Hardworking but Homeless
In the 37 years since he joined the Navy out of high school, Jody
Littleford has worked. Hard.
Launching and landing aircraft on a carrier. Loading, driving and
unloading trucks. Building displays. Construction. Electrical work.
Plumbing. Fiberglass repair on boats. All physically taxing jobs.
Jody didn’t mind that. “I love working, actually.”
But the most important thing to Jody was to be there for his young
daughter. So when she moved with her mother to Spokane, he had no
hesitation about dropping everything.
“I promised her when she was 10 days old that I wouldn’t leave her
side until she at least graduated. So I moved here and sold my house.”
But that was in 2001, and jobs weren’t plentiful. Jody was living out
of his car while he looked for work, but nine months went by and he
still couldn’t land a job. Finally, it got too cold: Jody stayed at
the Union Gospel Mission for two months and soon got a job and his own
Jody continued to work hard, and more than a decade passed before the
pains started in his legs.
“Being the stubborn male that I am, I didn’t say nothing of them. The
weekend passes and the ankle goes back to normal and you go back to
Then his chest started to hurt. Finally, it was just too much. “Every
time I breathed, it felt like a sword going through me.” He called a
friend to take him to the hospital.
The news wasn’t good. Doctors said Jody had large blood clots in his
legs and his lungs, and he was fortunate not to have suffered a
massive heart attack.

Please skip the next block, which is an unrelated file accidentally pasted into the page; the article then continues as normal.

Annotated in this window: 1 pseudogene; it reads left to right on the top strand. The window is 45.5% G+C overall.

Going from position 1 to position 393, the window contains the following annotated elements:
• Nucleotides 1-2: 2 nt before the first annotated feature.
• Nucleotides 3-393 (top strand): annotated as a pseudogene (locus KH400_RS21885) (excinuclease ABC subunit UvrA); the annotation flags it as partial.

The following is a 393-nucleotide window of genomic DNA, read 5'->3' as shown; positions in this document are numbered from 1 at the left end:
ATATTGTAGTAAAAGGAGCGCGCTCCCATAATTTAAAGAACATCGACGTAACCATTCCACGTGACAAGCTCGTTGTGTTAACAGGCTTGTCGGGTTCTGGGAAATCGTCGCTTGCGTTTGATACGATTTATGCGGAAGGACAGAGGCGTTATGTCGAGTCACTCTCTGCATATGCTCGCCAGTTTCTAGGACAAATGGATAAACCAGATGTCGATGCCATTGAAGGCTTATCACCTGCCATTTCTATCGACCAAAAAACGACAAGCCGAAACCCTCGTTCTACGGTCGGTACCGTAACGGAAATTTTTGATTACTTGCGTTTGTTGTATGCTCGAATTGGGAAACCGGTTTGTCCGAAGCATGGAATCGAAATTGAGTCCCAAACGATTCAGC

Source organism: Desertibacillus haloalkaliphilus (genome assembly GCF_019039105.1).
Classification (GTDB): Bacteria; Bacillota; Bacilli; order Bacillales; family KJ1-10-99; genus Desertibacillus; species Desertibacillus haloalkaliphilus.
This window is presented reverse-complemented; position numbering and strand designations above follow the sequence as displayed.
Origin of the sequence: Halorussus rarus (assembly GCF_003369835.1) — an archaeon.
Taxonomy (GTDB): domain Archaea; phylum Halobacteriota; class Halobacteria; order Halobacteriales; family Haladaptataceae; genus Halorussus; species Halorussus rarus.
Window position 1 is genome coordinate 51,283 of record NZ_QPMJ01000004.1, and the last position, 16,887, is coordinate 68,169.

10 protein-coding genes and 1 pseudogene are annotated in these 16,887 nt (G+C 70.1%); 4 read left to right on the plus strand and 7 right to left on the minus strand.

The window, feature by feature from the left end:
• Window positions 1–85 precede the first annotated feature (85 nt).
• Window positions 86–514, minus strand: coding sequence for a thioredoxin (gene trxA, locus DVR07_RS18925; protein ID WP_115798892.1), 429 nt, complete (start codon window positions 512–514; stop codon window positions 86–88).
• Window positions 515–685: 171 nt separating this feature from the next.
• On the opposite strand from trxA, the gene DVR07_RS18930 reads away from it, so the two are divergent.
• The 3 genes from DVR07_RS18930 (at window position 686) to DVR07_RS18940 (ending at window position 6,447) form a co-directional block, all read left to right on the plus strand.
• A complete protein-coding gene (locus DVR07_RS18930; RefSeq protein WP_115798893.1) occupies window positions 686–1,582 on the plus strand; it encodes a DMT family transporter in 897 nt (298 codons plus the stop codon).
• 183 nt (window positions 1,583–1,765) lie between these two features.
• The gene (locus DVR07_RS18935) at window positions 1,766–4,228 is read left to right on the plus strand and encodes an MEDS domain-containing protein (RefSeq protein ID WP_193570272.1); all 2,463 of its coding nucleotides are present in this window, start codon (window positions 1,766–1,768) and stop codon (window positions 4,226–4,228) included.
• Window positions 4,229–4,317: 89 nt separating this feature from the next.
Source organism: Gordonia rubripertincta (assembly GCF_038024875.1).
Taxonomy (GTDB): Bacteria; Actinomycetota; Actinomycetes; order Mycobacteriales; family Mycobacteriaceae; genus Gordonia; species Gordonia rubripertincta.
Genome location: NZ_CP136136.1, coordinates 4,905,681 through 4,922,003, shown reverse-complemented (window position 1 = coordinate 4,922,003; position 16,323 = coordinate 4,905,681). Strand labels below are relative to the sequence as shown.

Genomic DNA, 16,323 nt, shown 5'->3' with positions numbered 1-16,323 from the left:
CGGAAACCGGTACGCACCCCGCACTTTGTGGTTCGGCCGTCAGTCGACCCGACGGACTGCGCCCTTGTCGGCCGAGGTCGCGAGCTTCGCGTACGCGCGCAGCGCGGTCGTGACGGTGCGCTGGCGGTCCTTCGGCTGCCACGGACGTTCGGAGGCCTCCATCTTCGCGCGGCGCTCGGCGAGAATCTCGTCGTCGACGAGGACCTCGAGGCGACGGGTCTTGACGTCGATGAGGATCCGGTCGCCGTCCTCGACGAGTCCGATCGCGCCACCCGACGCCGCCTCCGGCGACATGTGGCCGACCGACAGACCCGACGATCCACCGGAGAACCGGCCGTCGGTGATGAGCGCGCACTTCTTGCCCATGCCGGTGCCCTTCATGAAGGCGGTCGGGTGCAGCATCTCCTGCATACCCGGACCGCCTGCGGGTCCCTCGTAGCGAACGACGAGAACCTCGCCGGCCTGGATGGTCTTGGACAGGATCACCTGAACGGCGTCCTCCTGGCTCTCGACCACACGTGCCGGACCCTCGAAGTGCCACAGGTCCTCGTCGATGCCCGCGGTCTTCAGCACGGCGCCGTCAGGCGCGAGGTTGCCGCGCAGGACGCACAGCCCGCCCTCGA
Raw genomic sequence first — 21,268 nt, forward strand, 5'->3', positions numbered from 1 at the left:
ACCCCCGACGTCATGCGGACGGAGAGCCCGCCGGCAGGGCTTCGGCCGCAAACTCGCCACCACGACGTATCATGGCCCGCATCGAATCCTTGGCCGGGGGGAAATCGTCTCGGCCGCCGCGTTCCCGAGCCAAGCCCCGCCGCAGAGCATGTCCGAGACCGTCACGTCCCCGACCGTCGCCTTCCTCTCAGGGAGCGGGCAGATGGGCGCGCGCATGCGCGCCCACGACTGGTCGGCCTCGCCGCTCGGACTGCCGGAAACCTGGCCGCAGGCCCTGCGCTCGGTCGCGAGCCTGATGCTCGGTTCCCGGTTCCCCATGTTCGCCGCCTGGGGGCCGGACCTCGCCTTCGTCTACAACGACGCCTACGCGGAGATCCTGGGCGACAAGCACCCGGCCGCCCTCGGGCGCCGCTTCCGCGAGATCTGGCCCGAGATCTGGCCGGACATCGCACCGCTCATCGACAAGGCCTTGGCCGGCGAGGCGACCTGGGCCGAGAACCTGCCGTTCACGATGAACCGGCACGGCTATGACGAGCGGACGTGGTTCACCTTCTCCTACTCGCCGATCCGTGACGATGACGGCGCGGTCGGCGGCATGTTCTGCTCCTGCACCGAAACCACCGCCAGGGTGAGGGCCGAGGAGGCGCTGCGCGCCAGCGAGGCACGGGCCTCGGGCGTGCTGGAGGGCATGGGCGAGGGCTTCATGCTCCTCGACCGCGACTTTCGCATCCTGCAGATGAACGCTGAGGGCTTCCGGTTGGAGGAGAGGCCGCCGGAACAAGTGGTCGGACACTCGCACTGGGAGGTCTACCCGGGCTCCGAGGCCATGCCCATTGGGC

“If you’d waited one more week, you probably wouldn’t be with us,”
they told him.
Jody spent a week in the hospital. The doctors put him on blood
thinners and told him to forget about going back to work if he wanted
to stay alive. For Jody, no work meant no home.
“It just devastated me to lose my job,” he says. “I had zero savings
to fall back on. I had one child I needed to help raise. I was paying
child support on top of that, and there’s not a lot left at the end of
two weeks. It goes to bills, food, child, life. … In one week’s time I
lost my job, my home. My whole world collapsed in on me and I had
nowhere to go.”
Unable to work, Jody applied for disability benefits. His application
has been stuck in the courts for months, waiting for a judge to review
it. Without any family in the area other than his teenage daughter, he
could only think of one place to go while he waited.
“I’m high-risk for stroke and heart attack, and if I had to live under
a tree, I would probably not be here. The Union Gospel Mission has
really helped me out.”
Jody exudes gratitude when he talks about the basic necessities he
gets at UGM: three meals a day, showers, a safe bed each night. “You
can go to sleep and not have to worry about who’s going to jump you.”
But his favorite aspects of the shelter aren’t as tangible. He enjoys
the camaraderie among the residents and his friendships with staff,
volunteers and fellow guests. “I was used to doing for myself. But now
I realize that when you do for others, it’s better. It’s much better.”
Plus, there’s chapel. Jody loves chapel and the variety of groups that
conduct services each night. He could hardly wait until UGM’s July 31
baptism service to be baptized.
Jody’s gratitude has turned him into an ambassador to people he sees
living on the streets: “I keep telling everybody I see out there, ‘The
UGM, I’ll take you over there.’ … I mean, a shower every day, three
square meals, a roof over your head when it’s storming outside – you
can’t beat that.”
Jody didn’t expect to end up homeless, but he’s thankful for those who
looked past that label and gave him a helping hand by supporting the
Mission. “You walk into UGM and the arms are open and everybody
appreciates you being there. The UGM has picked me up when life had
shut me down.”